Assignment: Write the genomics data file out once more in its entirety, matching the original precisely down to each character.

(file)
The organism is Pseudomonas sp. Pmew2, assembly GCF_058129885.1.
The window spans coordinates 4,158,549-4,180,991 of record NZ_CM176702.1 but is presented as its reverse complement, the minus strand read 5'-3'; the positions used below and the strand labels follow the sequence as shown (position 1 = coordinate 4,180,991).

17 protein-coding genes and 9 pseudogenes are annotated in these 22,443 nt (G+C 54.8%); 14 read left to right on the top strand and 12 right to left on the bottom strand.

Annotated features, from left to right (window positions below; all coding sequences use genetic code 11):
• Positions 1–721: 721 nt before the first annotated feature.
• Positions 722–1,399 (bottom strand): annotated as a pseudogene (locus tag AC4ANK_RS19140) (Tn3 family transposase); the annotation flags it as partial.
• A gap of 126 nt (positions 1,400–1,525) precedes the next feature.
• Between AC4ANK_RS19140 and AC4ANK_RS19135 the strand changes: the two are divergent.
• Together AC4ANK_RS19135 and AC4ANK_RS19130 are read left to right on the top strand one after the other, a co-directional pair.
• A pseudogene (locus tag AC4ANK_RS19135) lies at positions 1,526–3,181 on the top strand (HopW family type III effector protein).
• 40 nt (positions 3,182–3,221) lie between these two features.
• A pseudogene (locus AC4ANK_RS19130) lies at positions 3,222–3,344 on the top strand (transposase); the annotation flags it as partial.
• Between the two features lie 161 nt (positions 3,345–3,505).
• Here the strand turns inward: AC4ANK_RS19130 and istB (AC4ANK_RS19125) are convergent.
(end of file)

The organism is Pseudomonas sp. Pmew2, assembly GCF_058129885.1.
The window spans coordinates 4,158,549-4,180,991 of record NZ_CM176702.1 but is presented as its reverse complement, the minus strand read 5'-3'; the positions used below and the strand labels follow the sequence as shown (position 1 = coordinate 4,180,991).

17 protein-coding genes and 9 pseudogenes are annotated in these 22,443 nt (G+C 54.8%); 14 read left to right on the top strand and 12 right to left on the bottom strand.

Annotated features, from left to right (window positions below; all coding sequences use genetic code 11):
• Positions 1–721: 721 nt before the first annotated feature.
• Positions 722–1,399 (bottom strand): annotated as a pseudogene (locus tag AC4ANK_RS19140) (Tn3 family transposase); the annotation flags it as partial.
• A gap of 126 nt (positions 1,400–1,525) precedes the next feature.
• Between AC4ANK_RS19140 and AC4ANK_RS19135 the strand changes: the two are divergent.
• Together AC4ANK_RS19135 and AC4ANK_RS19130 are read left to right on the top strand one after the other, a co-directional pair.
• A pseudogene (locus tag AC4ANK_RS19135) lies at positions 1,526–3,181 on the top strand (HopW family type III effector protein).
• 40 nt (positions 3,182–3,221) lie between these two features.
• A pseudogene (locus AC4ANK_RS19130) lies at positions 3,222–3,344 on the top strand (transposase); the annotation flags it as partial.
• Between the two features lie 161 nt (positions 3,345–3,505).
• Here the strand turns inward: AC4ANK_RS19130 and istB (AC4ANK_RS19125) are convergent.